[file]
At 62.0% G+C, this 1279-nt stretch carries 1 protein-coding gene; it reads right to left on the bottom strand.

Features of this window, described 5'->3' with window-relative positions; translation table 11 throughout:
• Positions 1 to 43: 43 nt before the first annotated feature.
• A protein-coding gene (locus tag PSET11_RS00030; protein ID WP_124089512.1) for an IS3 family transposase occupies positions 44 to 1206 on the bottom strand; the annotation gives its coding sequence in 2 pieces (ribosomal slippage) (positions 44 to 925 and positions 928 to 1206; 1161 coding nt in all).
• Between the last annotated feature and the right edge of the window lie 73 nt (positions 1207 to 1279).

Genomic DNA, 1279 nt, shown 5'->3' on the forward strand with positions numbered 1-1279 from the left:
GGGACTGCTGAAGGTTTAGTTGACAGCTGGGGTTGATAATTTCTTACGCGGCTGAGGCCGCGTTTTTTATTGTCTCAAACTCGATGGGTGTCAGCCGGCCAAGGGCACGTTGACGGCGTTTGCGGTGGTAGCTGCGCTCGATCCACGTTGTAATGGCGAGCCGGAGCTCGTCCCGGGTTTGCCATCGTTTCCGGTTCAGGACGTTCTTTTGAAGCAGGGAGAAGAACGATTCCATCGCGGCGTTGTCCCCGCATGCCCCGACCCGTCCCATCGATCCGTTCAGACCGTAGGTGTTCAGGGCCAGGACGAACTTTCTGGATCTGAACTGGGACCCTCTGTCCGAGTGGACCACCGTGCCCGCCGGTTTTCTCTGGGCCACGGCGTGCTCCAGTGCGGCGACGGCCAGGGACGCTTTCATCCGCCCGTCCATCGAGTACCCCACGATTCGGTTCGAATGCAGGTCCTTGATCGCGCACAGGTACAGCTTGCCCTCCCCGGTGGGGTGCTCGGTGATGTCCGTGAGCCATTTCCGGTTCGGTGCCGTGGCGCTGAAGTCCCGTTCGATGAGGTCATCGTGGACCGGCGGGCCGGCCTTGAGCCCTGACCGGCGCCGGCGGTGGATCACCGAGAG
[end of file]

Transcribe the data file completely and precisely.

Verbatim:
At 62.0% G+C, this 1279-nt stretch carries 1 protein-coding gene; it reads right to left on the bottom strand.

Features of this window, described 5'->3' with window-relative positions; translation table 11 throughout:
• Positions 1 to 43: 43 nt before the first annotated feature.
• A protein-coding gene (locus tag PSET11_RS00030; protein ID WP_124089512.1) for an IS3 family transposase occupies positions 44 to 1206 on the bottom strand; the annotation gives its coding sequence in 2 pieces (ribosomal slippage) (positions 44 to 925 and positions 928 to 1206; 1161 coding nt in all).
• Between the last annotated feature and the right edge of the window lie 73 nt (positions 1207 to 1279).

Genomic DNA, 1279 nt, shown 5'->3' on the forward strand with positions numbered 1-1279 from the left:
GGGACTGCTGAAGGTTTAGTTGACAGCTGGGGTTGATAATTTCTTACGCGGCTGAGGCCGCGTTTTTTATTGTCTCAAACTCGATGGGTGTCAGCCGGCCAAGGGCACGTTGACGGCGTTTGCGGTGGTAGCTGCGCTCGATCCACGTTGTAATGGCGAGCCGGAGCTCGTCCCGGGTTTGCCATCGTTTCCGGTTCAGGACGTTCTTTTGAAGCAGGGAGAAGAACGATTCCATCGCGGCGTTGTCCCCGCATGCCCCGACCCGTCCCATCGATCCGTTCAGACCGTAGGTGTTCAGGGCCAGGACGAACTTTCTGGATCTGAACTGGGACCCTCTGTCCGAGTGGACCACCGTGCCCGCCGGTTTTCTCTGGGCCACGGCGTGCTCCAGTGCGGCGACGGCCAGGGACGCTTTCATCCGCCCGTCCATCGAGTACCCCACGATTCGGTTCGAATGCAGGTCCTTGATCGCGCACAGGTACAGCTTGCCCTCCCCGGTGGGGTGCTCGGTGATGTCCGTGAGCCATTTCCGGTTCGGTGCCGTGGCGCTGAAGTCCCGTTCGATGAGGTCATCGTGGACCGGCGGGCCGGCCTTGAGCCCTGACCGGCGCCGGCGGTGGATCACCGAGAG